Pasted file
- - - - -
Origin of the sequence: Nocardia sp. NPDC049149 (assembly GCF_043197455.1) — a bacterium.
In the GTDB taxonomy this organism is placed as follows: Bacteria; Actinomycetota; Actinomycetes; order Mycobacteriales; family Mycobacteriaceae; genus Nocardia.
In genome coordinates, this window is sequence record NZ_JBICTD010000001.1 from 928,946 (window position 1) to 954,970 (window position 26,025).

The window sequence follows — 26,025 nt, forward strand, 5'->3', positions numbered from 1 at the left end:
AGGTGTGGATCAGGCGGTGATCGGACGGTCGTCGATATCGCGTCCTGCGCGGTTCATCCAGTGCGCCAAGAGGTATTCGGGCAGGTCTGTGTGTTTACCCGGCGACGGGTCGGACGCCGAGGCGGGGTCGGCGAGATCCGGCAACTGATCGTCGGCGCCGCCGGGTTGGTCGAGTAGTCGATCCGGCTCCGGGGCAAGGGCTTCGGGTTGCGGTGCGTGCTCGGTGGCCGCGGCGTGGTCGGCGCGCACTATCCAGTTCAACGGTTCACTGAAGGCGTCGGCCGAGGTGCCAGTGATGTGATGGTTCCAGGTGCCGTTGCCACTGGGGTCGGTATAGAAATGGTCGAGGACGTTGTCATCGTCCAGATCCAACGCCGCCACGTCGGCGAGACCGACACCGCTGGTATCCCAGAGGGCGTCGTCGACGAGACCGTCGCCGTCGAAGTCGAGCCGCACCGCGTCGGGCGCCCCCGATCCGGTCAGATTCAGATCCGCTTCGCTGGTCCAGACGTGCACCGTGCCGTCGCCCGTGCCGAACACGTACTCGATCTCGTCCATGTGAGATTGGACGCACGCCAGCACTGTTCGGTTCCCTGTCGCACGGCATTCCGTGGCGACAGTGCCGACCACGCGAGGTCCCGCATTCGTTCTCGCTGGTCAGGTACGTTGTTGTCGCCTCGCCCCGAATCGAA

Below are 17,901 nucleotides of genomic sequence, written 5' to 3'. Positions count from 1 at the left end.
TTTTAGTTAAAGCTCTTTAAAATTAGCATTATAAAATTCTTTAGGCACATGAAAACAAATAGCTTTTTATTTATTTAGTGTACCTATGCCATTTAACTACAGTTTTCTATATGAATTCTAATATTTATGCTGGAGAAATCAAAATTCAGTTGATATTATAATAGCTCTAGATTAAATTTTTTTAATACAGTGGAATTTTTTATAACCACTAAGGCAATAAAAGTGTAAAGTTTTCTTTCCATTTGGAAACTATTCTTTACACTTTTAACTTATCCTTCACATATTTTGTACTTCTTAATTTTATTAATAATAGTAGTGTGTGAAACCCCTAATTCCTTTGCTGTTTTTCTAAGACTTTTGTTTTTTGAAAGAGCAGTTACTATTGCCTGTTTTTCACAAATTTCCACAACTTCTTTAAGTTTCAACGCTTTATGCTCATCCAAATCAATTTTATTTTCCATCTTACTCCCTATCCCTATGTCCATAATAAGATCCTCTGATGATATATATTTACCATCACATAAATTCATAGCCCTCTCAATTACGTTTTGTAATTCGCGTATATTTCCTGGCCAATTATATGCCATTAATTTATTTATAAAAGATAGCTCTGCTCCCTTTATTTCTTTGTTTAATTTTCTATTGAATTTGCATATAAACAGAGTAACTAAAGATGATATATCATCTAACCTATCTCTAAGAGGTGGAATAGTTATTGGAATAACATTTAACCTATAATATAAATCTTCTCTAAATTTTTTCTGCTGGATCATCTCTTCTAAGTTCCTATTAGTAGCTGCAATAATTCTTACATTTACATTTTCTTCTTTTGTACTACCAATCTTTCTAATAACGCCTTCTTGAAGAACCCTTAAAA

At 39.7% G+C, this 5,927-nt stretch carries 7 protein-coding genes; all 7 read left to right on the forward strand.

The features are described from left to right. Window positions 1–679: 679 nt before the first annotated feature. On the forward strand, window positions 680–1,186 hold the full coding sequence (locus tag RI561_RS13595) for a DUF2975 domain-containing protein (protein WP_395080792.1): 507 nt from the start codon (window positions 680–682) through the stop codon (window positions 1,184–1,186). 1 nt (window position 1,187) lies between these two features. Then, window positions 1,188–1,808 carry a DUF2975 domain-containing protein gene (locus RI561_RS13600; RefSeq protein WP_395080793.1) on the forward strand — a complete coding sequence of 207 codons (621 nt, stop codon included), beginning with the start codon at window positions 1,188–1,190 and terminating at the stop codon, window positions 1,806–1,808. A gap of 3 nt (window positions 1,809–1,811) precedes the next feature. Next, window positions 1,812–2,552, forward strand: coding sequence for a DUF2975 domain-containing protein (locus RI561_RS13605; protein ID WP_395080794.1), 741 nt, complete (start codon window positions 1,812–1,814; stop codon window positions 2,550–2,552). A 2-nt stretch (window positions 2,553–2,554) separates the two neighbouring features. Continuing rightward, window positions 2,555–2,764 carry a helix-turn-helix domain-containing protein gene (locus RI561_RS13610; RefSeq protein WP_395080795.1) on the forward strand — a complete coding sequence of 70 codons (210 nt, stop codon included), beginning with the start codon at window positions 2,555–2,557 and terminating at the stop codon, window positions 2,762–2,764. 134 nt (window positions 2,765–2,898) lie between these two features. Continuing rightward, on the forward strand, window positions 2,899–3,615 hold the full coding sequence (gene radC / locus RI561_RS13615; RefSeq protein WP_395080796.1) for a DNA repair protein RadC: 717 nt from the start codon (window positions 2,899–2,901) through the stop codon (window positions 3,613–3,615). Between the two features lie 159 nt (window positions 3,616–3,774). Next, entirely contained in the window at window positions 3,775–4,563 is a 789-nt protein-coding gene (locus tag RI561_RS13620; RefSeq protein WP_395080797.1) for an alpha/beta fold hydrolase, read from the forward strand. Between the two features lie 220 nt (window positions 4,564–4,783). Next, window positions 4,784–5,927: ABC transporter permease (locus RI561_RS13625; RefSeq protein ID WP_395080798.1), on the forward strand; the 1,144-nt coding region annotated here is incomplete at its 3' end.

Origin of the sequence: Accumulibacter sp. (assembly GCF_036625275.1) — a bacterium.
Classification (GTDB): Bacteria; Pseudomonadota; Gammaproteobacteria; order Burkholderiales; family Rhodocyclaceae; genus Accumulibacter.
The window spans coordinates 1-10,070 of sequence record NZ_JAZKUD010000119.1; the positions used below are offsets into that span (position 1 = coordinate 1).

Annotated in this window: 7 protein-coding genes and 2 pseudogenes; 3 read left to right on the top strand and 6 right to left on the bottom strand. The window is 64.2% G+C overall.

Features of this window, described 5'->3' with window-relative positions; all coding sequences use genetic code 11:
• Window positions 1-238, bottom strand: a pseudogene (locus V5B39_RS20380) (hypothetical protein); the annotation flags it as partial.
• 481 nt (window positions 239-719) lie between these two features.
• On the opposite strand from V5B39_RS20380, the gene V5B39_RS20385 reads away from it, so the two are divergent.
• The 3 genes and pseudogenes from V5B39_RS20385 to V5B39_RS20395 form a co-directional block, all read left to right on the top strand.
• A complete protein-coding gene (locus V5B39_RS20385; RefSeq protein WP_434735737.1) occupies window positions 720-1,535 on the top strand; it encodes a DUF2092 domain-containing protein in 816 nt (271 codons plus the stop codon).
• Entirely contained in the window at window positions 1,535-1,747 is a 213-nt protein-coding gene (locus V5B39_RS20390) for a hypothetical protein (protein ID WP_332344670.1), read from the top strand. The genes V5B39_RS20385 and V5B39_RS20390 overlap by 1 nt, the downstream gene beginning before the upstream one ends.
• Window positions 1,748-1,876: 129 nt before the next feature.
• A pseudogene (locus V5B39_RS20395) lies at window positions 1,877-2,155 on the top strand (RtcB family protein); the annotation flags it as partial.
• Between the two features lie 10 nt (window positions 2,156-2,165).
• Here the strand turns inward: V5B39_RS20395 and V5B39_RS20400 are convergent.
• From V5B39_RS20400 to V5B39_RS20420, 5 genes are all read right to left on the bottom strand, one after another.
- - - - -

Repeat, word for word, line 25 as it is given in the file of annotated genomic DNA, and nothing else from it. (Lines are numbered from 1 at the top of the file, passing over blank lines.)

• From V5B39_RS20400 to V5B39_RS20420, 5 genes are all read right to left on the bottom strand, one after another.